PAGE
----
Told in the irresistibly willful and intimate voice of Miss July, with some editorial assistance from her son, Thomas, Andrea Levy's The Long Song is at once defiant, funny, and shocking. The child of a field slave on the Amity sugar plantation in Jamaica, July lives with her mother until Mrs. Caroline Mortimer, a recently transplanted English widow, decides to move her into the great house and rename her “Marguerite.” Resourceful and mischievous, July soon becomes indispensable to her mistress. Together they live through the bloody Baptist war, followed by the violent and chaotic end of slavery. Taught to read and write so that she can help her mistress run the business, July remains bound to the plantation despite her “freedom.” It is the arrival of a young English overseer, Robert Goodwin, that will dramatically change life in the great house for both July and her mistress. Prompted and provoked by her son’s persistent questioning, July’s resilience and heartbreak are gradually revealed in this extraordinarily powerful story of slavery, revolution, freedom, and love. This book was a finalist for the 2010 Book Prize.

Thursday, April 21, 2011

My Name is Nieves... and I'm a cover lover!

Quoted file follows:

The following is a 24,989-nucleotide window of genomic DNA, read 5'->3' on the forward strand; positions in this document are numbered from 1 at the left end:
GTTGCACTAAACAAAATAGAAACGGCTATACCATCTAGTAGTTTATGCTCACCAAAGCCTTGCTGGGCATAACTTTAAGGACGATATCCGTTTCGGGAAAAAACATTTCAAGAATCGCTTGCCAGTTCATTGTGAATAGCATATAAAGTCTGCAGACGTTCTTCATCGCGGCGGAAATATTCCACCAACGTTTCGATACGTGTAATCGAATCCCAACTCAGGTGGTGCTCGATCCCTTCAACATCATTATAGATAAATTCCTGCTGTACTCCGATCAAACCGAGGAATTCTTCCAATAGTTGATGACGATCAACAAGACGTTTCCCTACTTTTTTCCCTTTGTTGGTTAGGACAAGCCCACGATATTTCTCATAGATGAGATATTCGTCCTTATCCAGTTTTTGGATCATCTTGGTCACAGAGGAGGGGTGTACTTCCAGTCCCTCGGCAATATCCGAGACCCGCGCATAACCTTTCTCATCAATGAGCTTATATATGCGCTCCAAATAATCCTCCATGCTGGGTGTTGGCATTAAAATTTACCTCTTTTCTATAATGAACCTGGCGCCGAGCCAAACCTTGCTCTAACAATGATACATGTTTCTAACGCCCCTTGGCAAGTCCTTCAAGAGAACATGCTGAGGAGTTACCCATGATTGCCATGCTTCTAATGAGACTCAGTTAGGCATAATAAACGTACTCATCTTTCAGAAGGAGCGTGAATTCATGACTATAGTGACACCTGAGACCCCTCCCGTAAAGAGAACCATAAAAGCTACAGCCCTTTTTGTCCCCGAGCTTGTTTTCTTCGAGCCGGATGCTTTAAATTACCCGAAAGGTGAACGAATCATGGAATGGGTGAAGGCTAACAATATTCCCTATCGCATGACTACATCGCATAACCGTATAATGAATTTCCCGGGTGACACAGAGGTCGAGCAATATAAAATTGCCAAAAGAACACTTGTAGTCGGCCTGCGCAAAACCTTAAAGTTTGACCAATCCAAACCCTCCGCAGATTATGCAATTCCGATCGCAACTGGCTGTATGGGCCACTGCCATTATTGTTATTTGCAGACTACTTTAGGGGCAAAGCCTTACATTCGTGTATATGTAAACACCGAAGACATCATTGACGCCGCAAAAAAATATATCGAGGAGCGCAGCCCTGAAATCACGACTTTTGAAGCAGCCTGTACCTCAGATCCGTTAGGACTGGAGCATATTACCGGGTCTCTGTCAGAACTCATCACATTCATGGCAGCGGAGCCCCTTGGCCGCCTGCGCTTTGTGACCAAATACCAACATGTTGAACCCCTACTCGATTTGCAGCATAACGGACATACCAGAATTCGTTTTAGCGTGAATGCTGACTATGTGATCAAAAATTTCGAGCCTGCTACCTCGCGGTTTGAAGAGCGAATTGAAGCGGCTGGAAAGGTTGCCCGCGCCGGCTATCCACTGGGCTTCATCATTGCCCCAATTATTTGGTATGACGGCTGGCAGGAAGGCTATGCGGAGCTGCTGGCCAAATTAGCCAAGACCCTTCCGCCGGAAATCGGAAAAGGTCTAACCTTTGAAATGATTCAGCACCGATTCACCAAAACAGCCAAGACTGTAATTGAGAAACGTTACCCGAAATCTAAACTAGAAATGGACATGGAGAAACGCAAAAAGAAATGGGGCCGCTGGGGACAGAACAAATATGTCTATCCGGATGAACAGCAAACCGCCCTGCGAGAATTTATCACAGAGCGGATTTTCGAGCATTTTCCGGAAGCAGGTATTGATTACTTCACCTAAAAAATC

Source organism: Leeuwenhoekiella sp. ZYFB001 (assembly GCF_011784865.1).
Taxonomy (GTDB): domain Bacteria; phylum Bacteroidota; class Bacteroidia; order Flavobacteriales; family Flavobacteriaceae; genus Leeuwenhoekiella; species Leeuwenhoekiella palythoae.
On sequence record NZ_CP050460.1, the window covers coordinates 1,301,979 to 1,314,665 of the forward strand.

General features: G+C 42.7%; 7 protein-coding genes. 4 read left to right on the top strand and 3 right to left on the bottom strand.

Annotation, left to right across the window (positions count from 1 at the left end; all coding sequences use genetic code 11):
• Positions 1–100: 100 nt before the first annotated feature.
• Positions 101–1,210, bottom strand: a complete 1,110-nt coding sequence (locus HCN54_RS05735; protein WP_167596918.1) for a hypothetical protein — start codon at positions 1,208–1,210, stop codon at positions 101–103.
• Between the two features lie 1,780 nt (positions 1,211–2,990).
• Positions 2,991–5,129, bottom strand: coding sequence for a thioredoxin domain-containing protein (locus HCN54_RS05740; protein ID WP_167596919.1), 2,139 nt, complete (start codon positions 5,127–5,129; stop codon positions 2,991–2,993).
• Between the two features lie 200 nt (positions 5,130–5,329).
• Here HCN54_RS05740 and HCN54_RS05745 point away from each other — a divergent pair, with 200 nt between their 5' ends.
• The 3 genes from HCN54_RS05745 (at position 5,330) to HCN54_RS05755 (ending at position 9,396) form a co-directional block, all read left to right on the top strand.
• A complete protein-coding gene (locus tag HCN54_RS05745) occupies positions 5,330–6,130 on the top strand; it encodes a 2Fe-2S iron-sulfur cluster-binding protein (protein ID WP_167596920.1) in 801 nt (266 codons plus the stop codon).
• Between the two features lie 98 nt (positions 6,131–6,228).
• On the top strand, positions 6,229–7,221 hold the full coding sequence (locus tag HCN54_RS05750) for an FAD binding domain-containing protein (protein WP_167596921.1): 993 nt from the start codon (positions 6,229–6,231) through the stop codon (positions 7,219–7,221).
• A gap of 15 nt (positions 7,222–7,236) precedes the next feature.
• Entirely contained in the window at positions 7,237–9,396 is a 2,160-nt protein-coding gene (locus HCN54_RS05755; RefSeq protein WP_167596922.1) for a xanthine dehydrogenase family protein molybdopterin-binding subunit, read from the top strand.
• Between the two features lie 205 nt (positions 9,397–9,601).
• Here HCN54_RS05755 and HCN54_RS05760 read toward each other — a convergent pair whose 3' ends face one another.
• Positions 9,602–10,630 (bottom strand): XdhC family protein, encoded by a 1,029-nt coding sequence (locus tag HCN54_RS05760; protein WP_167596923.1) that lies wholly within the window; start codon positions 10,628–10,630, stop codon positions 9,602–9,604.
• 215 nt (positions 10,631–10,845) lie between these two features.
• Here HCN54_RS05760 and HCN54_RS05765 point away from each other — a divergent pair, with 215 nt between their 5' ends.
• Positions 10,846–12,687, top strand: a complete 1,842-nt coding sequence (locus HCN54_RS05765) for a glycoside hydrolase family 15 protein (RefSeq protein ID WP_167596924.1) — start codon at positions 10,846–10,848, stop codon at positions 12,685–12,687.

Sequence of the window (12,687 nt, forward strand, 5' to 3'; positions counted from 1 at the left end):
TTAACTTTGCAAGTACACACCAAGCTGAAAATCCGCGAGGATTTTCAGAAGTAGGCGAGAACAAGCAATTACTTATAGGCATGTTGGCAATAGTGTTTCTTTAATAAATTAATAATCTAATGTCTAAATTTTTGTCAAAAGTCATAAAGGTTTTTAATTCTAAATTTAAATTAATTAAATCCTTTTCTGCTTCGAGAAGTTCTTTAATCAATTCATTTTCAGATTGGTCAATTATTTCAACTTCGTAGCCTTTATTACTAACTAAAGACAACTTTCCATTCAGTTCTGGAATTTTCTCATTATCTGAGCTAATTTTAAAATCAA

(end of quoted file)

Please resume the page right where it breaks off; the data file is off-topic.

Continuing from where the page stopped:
Poetry Lovers edition part dos. 

This one brought by local Amherst College Professor Ilan Stavans. I speak of course of anthology he edited for Farrar Straus Giroux. The FSG Book of Twentieth Century Latin American Poetry, is serious business at 50.00. It is a veritable tome of bilingual (Spanish/ English) poetry. This anthology captures the varying ideas, thoughts and moods of different Latino poets, "during a century of extraordinary change, poets became the chroniclers of  deep polarizations." *

The cover was what drew me to the book in the first place, but the subject kept me captivated far longer. Stavans is no stranger to Latino literature, having worked on numerous biographies and anthologies that include Pablo Neruda, Ceasar Chavez, and Gabriel Garcia Marquez.

Read a selection below, or come in to see this and more of our extensive poetry collection!




Poem XX: Tonight I can write the saddest lines 
by Pablo Neruda.

Tonight I can write the saddest lines.

Write, for example,'The night is shattered
and the blue stars shiver in the distance.'

The night wind revolves in the sky and sings.

Tonight I can write the saddest lines.
I loved her, and sometimes she loved me too.

Through nights like this one I held her in my arms
I kissed her again and again under the endless sky.

She loved me sometimes, and I loved her too.
How could one not have loved her great still eyes.

Tonight I can write the saddest lines.